Tyres all the talk at the Island

Punctures, penalties and plenty of drama – the Supercars at Phillip Island had it all, and then some.

SVG left the Island without his series lead

Tyres, tyres and tyres. Yes, we know they’re round, black and made of rubber, but they were also all anyone could talk about after a chaotic weekend of Supercars racing at Phillip Island, one where seemingly every driver in the field suffered a puncture at one time or another, and one where simply being on four working tyres and managing your pace was way more important than out and out speed.

For reigning series champion Shane van Gisbergen, who came to the Victorian coastal circuit with a 20-point championship lead after the crazy crash-filled round at Symmons Plains a fortnight previously, leaving Melbourne Airport with just a seven-point championship deficit to new leader Fabian Coulthard had to be considered somewhat of a save. SVG finished fourth in Saturday’s 250km race after being penalised 15 seconds for crossing into the slow lane at the entry to the pits. Compared to what was to happen to him 24 hours later (and we’ll get to that), Saturday wasn’t as painful, but it didn’t stop the Kiwi from teeing off after the race, which was won by Coulthard.

“In all honesty, it’s crap. The penalties being handed out were ridiculous,” SVG said, after a race where he and seven other drivers were penalised for either cutting the entry of pit lane or the working lane prior to peeling into their pit bays.

“Crossing the line at pit entry is something that happens at every track, and the process is different on every track, yet now they decide to police it in a way they have never done here before. It’s pretty average if you ask me.”

The next-day drama we mentioned? SVG, along with Triple Eight stablematesJamie Whincup and Craig Lowndes, all suffered punctures in Sunday’s second 250km race of the weekend, a right-rear Dunlop failure for SVG seeing him limp back to the pits when running inside the top 10, recovering to finish 16th in a race won by Chaz Mostert.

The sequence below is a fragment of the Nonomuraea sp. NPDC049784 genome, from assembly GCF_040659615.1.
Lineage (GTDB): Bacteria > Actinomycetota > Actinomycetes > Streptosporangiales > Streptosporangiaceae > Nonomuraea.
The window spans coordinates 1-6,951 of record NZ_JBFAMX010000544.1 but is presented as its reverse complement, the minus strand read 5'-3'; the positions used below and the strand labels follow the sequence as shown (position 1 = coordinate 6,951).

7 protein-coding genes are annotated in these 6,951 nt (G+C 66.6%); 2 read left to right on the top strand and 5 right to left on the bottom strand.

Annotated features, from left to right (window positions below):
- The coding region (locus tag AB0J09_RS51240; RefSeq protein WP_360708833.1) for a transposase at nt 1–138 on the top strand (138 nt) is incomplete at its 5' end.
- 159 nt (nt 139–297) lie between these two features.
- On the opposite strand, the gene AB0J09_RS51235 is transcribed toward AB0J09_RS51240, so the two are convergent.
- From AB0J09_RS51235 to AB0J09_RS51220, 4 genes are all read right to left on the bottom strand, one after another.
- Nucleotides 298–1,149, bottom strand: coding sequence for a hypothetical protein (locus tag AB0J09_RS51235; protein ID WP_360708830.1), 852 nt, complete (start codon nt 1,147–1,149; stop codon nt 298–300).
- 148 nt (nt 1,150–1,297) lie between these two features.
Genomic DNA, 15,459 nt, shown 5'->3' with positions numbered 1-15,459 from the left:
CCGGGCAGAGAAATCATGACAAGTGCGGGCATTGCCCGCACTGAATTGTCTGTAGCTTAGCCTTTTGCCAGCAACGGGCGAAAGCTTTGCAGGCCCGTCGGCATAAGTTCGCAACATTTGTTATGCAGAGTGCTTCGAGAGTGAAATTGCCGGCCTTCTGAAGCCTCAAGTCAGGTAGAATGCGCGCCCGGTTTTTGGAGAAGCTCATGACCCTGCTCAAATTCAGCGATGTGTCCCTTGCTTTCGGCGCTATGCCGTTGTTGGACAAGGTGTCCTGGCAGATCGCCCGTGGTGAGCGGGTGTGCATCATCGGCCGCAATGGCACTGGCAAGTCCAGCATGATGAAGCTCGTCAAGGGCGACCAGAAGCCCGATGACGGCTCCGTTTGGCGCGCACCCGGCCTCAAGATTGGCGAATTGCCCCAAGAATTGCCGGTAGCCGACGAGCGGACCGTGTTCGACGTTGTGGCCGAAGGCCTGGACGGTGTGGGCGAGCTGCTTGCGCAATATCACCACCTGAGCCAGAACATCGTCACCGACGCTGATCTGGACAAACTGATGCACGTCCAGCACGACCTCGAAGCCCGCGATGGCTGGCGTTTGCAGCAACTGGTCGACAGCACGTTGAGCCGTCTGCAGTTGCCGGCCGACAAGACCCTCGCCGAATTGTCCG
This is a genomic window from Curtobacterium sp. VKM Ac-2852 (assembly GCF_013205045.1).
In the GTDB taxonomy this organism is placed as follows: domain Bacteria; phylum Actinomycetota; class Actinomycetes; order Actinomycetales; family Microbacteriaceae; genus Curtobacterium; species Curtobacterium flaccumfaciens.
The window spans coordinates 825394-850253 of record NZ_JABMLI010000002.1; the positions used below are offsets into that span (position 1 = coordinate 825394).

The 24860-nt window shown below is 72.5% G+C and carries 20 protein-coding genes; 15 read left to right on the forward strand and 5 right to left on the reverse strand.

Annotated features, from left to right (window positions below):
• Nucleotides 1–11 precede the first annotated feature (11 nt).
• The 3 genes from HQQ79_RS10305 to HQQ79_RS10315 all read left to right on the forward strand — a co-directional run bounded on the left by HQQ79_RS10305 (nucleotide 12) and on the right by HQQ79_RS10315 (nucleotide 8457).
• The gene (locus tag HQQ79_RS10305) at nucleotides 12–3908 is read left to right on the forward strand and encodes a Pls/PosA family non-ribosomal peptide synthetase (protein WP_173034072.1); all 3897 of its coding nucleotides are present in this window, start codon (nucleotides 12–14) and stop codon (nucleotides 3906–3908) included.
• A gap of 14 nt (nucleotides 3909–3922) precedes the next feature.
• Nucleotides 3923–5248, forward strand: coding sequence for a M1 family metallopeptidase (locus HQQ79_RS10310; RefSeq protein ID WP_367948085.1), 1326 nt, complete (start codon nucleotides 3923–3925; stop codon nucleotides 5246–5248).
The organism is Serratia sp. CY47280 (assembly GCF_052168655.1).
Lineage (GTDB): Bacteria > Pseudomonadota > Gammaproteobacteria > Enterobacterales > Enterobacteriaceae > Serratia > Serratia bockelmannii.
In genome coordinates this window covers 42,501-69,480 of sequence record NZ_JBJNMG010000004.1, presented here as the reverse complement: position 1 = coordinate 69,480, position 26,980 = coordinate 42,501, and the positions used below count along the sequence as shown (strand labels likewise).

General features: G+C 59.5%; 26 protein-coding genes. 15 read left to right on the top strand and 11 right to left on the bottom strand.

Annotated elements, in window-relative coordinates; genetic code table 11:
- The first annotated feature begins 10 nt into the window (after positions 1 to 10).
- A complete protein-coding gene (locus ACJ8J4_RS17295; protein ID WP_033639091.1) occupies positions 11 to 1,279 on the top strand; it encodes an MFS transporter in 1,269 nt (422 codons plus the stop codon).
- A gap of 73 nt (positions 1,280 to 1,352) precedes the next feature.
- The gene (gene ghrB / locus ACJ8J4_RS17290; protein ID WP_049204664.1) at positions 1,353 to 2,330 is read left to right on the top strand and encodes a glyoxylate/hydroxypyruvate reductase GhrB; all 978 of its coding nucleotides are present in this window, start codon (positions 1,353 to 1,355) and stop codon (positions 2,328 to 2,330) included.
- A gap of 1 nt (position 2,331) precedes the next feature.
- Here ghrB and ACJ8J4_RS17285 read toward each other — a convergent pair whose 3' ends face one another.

“The race was all about tyres, it was looking really good until we had a blowout,” SVG said afterwards.

“I am not too sure on what happened. Our car felt great, and we were really safe on the tyre yesterday, but today for whatever reason was different. It’s a shame, we dropped a long way back.”

Whincup also had a right-rear failure on Sunday, coming home 18th after a strong showing on Saturday, when he finished second to Coulthard. J-Dub left the Island in fourth place overall in the championship, a 46-point deficit to Coulthard five points closer but one place back from the series lead than he was before the weekend. After Saturday’s result, Whincup and RBHRT promised to be more aggressive after adopting a conservative approach to the first race, but Sunday didn’t work out on a day he called “really tough”.

Whincup was the one T8 driver to collect a trophy

“We pushed the limits, we tried to get more pace out of the car … we got more pace but blew the rear tyres,” Whincup said.

“After that, it didn’t get much better. We lost pace in the last stint, for some reason our strategy wasn’t working either. We all need to go back to the workshop and work harder across all areas – we’ve got a bit to do in the pace department for sure.”

For Lowndes, the weekend was equally dramatic, starting on Friday when (you guessed it) a tyre failure on the entry to Lukey Heights sent him careering off the track and into the fence in practice. Lowndesy’s crew did a herculean 13-hour repair job to get his car back out for Saturday, and while he crossed the finish line first on Saturday afternoon, he was one of the drivers pinged with a penalty for crossing into the slow lane at pit entry, which saw him fall to 12th in the final results.

Lowndes came oh-so-close to a strong Sunday result

After Sunday’s race, Triple Eight team manager Mark Dutton told that the team had misjudged its car set-ups for Van Gisbergen, Whincup and Lowndes, describing the failures as “self-inflicted”.

“We needed to do a better job collectively, and I’ll put my hand up, to communicate with the drivers,” he said.

“With the high tyre pressures the car felt really bad out there, but the problem is they were still going fairly quick. Just before Jamie’s tyre blew he was, I think, the fastest car on track, and we didn’t have the fastest cars on pure performance, so therefore to go that pace he was pushing.

“We should have worked better than that.”

After the dust settled and the post-race post-mortems drifted long into the Phillip Island night, the series will divert its attention westwards to WA and the Perth Supersprint from May 5-7, where a 50-lap race on Saturday and an 83-lapper on Sunday await the drivers – and with any luck, less chat about you-know-what.